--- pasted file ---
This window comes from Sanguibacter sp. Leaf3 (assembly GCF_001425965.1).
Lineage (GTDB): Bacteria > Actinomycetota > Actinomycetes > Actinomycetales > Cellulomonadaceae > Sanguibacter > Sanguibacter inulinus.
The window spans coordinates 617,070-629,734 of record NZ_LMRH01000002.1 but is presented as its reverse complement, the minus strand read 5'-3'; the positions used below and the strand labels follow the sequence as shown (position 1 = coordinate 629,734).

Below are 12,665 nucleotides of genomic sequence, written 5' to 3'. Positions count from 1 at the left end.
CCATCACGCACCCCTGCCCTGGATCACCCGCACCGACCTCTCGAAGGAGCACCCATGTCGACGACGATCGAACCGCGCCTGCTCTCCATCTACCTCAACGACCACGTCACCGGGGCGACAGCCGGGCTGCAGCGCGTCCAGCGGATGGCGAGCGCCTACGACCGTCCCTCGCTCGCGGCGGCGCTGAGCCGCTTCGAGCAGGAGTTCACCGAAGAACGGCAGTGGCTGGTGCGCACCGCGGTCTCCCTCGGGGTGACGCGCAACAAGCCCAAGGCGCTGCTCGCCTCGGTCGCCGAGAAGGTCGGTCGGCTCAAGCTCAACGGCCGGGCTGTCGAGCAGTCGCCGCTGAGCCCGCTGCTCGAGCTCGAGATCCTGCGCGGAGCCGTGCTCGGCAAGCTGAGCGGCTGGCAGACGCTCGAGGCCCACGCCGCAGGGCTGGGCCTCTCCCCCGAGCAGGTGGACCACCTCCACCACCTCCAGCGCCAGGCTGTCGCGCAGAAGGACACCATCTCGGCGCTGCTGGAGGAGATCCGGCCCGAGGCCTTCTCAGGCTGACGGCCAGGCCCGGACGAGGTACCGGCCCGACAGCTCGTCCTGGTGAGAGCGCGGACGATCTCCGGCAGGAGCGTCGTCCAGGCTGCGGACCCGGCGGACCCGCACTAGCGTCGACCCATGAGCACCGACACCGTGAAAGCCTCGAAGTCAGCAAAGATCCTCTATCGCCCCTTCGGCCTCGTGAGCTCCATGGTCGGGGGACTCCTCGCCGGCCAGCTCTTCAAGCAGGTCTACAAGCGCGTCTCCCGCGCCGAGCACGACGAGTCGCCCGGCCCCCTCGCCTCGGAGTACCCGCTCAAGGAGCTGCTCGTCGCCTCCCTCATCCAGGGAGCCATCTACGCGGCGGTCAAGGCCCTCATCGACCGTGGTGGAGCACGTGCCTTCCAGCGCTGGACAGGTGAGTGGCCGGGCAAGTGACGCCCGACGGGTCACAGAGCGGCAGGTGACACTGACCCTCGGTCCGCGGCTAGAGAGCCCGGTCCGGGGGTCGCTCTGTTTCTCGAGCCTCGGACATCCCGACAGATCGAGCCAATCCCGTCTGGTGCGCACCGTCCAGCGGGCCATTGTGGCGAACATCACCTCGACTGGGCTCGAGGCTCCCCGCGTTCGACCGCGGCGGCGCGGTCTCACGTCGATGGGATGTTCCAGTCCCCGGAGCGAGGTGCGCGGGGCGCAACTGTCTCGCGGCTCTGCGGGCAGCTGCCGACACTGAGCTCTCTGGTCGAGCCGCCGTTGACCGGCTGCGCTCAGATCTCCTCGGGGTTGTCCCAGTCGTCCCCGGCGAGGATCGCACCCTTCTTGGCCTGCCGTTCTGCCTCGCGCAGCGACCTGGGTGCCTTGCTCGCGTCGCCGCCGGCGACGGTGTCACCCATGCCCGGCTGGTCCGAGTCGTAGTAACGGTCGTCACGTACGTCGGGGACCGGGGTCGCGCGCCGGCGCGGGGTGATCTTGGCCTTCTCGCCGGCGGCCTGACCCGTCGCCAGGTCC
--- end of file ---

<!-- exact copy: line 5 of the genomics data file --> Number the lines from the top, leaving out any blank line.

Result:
CCATCACGCACCCCTGCCCTGGATCACCCGCACCGACCTCTCGAAGGAGCACCCATGTCGACGACGATCGAACCGCGCCTGCTCTCCATCTACCTCAACGACCACGTCACCGGGGCGACAGCCGGGCTGCAGCGCGTCCAGCGGATGGCGAGCGCCTACGACCGTCCCTCGCTCGCGGCGGCGCTGAGCCGCTTCGAGCAGGAGTTCACCGAAGAACGGCAGTGGCTGGTGCGCACCGCGGTCTCCCTCGGGGTGACGCGCAACAAGCCCAAGGCGCTGCTCGCCTCGGTCGCCGAGAAGGTCGGTCGGCTCAAGCTCAACGGCCGGGCTGTCGAGCAGTCGCCGCTGAGCCCGCTGCTCGAGCTCGAGATCCTGCGCGGAGCCGTGCTCGGCAAGCTGAGCGGCTGGCAGACGCTCGAGGCCCACGCCGCAGGGCTGGGCCTCTCCCCCGAGCAGGTGGACCACCTCCACCACCTCCAGCGCCAGGCTGTCGCGCAGAAGGACACCATCTCGGCGCTGCTGGAGGAGATCCGGCCCGAGGCCTTCTCAGGCTGACGGCCAGGCCCGGACGAGGTACCGGCCCGACAGCTCGTCCTGGTGAGAGCGCGGACGATCTCCGGCAGGAGCGTCGTCCAGGCTGCGGACCCGGCGGACCCGCACTAGCGTCGACCCATGAGCACCGACACCGTGAAAGCCTCGAAGTCAGCAAAGATCCTCTATCGCCCCTTCGGCCTCGTGAGCTCCATGGTCGGGGGACTCCTCGCCGGCCAGCTCTTCAAGCAGGTCTACAAGCGCGTCTCCCGCGCCGAGCACGACGAGTCGCCCGGCCCCCTCGCCTCGGAGTACCCGCTCAAGGAGCTGCTCGTCGCCTCCCTCATCCAGGGAGCCATCTACGCGGCGGTCAAGGCCCTCATCGACCGTGGTGGAGCACGTGCCTTCCAGCGCTGGACAGGTGAGTGGCCGGGCAAGTGACGCCCGACGGGTCACAGAGCGGCAGGTGACACTGACCCTCGGTCCGCGGCTAGAGAGCCCGGTCCGGGGGTCGCTCTGTTTCTCGAGCCTCGGACATCCCGACAGATCGAGCCAATCCCGTCTGGTGCGCACCGTCCAGCGGGCCATTGTGGCGAACATCACCTCGACTGGGCTCGAGGCTCCCCGCGTTCGACCGCGGCGGCGCGGTCTCACGTCGATGGGATGTTCCAGTCCCCGGAGCGAGGTGCGCGGGGCGCAACTGTCTCGCGGCTCTGCGGGCAGCTGCCGACACTGAGCTCTCTGGTCGAGCCGCCGTTGACCGGCTGCGCTCAGATCTCCTCGGGGTTGTCCCAGTCGTCCCCGGCGAGGATCGCACCCTTCTTGGCCTGCCGTTCTGCCTCGCGCAGCGACCTGGGTGCCTTGCTCGCGTCGCCGCCGGCGACGGTGTCACCCATGCCCGGCTGGTCCGAGTCGTAGTAACGGTCGTCACGTACGTCGGGGACCGGGGTCGCGCGCCGGCGCGGGGTGATCTTGGCCTTCTCGCCGGCGGCCTGACCCGTCGCCAGGTCC